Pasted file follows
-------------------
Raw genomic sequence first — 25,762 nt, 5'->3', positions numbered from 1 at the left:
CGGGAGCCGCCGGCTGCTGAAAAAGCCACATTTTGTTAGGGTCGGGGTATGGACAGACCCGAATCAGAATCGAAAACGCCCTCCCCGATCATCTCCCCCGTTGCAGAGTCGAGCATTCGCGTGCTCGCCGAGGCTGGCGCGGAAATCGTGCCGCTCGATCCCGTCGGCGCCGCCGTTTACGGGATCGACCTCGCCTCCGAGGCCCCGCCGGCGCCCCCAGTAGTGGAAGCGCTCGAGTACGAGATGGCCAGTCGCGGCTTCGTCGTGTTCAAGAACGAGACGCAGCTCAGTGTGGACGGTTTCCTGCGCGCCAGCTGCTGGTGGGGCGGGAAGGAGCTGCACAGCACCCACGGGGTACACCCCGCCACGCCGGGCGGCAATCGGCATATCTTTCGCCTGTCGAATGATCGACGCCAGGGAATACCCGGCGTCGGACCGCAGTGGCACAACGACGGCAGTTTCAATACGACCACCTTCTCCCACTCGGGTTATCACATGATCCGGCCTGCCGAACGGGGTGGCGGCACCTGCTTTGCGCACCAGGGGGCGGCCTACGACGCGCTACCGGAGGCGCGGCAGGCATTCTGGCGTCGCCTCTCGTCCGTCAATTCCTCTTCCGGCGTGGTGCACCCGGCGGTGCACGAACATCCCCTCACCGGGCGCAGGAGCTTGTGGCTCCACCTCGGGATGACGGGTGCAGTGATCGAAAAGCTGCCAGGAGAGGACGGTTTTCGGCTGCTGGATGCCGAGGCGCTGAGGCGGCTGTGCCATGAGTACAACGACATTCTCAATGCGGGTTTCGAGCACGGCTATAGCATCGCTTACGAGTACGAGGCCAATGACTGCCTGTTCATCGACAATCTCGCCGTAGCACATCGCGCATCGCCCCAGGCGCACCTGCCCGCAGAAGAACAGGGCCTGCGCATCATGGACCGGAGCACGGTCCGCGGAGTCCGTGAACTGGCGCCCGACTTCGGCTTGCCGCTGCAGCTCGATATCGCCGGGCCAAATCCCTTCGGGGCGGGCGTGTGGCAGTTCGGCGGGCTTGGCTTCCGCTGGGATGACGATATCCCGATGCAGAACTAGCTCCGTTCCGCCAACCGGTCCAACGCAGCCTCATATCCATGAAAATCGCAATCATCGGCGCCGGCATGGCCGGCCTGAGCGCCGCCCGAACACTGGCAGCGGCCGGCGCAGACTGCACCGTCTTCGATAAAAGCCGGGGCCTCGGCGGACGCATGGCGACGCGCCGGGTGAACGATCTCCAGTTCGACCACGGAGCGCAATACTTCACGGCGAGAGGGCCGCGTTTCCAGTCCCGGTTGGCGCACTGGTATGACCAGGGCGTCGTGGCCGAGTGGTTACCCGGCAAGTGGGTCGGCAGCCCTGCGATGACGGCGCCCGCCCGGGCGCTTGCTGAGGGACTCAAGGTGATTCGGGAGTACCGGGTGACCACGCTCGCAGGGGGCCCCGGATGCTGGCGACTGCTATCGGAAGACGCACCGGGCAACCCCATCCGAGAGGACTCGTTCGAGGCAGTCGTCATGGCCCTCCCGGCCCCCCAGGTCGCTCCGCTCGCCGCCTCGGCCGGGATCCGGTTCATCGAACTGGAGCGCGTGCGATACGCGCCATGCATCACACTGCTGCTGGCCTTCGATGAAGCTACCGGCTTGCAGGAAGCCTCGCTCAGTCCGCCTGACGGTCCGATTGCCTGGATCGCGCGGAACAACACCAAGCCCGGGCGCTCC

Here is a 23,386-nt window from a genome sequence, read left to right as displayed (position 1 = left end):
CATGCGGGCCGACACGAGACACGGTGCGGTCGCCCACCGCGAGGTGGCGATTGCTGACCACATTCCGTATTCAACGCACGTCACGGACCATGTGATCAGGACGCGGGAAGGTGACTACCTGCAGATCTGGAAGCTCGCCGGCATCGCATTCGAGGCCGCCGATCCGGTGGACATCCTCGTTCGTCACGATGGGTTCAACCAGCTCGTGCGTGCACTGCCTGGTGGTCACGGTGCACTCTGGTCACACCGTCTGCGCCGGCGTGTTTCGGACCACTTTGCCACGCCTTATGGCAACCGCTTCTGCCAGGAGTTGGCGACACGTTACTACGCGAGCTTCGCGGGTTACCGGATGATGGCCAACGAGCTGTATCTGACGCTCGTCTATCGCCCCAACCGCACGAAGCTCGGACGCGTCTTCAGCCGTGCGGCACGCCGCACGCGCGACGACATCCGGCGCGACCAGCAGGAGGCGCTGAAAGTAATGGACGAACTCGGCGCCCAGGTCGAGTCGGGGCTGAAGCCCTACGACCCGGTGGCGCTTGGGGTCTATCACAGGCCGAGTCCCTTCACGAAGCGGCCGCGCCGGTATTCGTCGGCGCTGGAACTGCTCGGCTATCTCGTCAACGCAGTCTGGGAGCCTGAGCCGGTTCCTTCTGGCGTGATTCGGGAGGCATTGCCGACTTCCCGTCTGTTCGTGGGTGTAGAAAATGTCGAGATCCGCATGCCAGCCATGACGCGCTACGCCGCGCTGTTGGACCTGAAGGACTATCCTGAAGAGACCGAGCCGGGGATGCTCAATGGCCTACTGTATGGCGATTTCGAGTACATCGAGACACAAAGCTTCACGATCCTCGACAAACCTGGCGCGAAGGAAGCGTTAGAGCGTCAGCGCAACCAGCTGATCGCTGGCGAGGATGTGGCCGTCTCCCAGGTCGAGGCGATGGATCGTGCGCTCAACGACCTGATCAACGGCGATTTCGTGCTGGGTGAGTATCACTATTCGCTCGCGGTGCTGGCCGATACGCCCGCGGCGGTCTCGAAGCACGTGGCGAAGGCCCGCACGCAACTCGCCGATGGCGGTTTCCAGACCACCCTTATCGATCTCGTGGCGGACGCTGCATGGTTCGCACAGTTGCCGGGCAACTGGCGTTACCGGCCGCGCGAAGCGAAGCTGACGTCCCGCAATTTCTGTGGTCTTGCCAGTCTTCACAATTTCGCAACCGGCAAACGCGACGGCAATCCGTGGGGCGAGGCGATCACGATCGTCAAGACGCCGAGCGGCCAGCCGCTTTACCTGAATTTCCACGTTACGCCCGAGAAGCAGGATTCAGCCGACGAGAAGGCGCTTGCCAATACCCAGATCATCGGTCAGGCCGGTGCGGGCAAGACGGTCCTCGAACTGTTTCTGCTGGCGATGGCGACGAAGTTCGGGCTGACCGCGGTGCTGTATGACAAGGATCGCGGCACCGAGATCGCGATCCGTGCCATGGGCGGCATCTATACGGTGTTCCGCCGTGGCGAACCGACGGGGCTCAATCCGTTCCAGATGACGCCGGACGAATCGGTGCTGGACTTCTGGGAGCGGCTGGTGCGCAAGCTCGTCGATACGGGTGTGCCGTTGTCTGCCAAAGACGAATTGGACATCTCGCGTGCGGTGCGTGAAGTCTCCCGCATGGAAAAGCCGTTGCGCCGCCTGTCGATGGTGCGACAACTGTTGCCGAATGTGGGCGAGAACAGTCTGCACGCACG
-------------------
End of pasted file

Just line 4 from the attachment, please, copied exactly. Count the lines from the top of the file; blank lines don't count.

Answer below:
CATGCGGGCCGACACGAGACACGGTGCGGTCGCCCACCGCGAGGTGGCGATTGCTGACCACATTCCGTATTCAACGCACGTCACGGACCATGTGATCAGGACGCGGGAAGGTGACTACCTGCAGATCTGGAAGCTCGCCGGCATCGCATTCGAGGCCGCCGATCCGGTGGACATCCTCGTTCGTCACGATGGGTTCAACCAGCTCGTGCGTGCACTGCCTGGTGGTCACGGTGCACTCTGGTCACACCGTCTGCGCCGGCGTGTTTCGGACCACTTTGCCACGCCTTATGGCAACCGCTTCTGCCAGGAGTTGGCGACACGTTACTACGCGAGCTTCGCGGGTTACCGGATGATGGCCAACGAGCTGTATCTGACGCTCGTCTATCGCCCCAACCGCACGAAGCTCGGACGCGTCTTCAGCCGTGCGGCACGCCGCACGCGCGACGACATCCGGCGCGACCAGCAGGAGGCGCTGAAAGTAATGGACGAACTCGGCGCCCAGGTCGAGTCGGGGCTGAAGCCCTACGACCCGGTGGCGCTTGGGGTCTATCACAGGCCGAGTCCCTTCACGAAGCGGCCGCGCCGGTATTCGTCGGCGCTGGAACTGCTCGGCTATCTCGTCAACGCAGTCTGGGAGCCTGAGCCGGTTCCTTCTGGCGTGATTCGGGAGGCATTGCCGACTTCCCGTCTGTTCGTGGGTGTAGAAAATGTCGAGATCCGCATGCCAGCCATGACGCGCTACGCCGCGCTGTTGGACCTGAAGGACTATCCTGAAGAGACCGAGCCGGGGATGCTCAATGGCCTACTGTATGGCGATTTCGAGTACATCGAGACACAAAGCTTCACGATCCTCGACAAACCTGGCGCGAAGGAAGCGTTAGAGCGTCAGCGCAACCAGCTGATCGCTGGCGAGGATGTGGCCGTCTCCCAGGTCGAGGCGATGGATCGTGCGCTCAACGACCTGATCAACGGCGATTTCGTGCTGGGTGAGTATCACTATTCGCTCGCGGTGCTGGCCGATACGCCCGCGGCGGTCTCGAAGCACGTGGCGAAGGCCCGCACGCAACTCGCCGATGGCGGTTTCCAGACCACCCTTATCGATCTCGTGGCGGACGCTGCATGGTTCGCACAGTTGCCGGGCAACTGGCGTTACCGGCCGCGCGAAGCGAAGCTGACGTCCCGCAATTTCTGTGGTCTTGCCAGTCTTCACAATTTCGCAACCGGCAAACGCGACGGCAATCCGTGGGGCGAGGCGATCACGATCGTCAAGACGCCGAGCGGCCAGCCGCTTTACCTGAATTTCCACGTTACGCCCGAGAAGCAGGATTCAGCCGACGAGAAGGCGCTTGCCAATACCCAGATCATCGGTCAGGCCGGTGCGGGCAAGACGGTCCTCGAACTGTTTCTGCTGGCGATGGCGACGAAGTTCGGGCTGACCGCGGTGCTGTATGACAAGGATCGCGGCACCGAGATCGCGATCCGTGCCATGGGCGGCATCTATACGGTGTTCCGCCGTGGCGAACCGACGGGGCTCAATCCGTTCCAGATGACGCCGGACGAATCGGTGCTGGACTTCTGGGAGCGGCTGGTGCGCAAGCTCGTCGATACGGGTGTGCCGTTGTCTGCCAAAGACGAATTGGACATCTCGCGTGCGGTGCGTGAAGTCTCCCGCATGGAAAAGCCGTTGCGCCGCCTGTCGATGGTGCGACAACTGTTGCCGAATGTGGGCGAGAACAGTCTGCACGCACG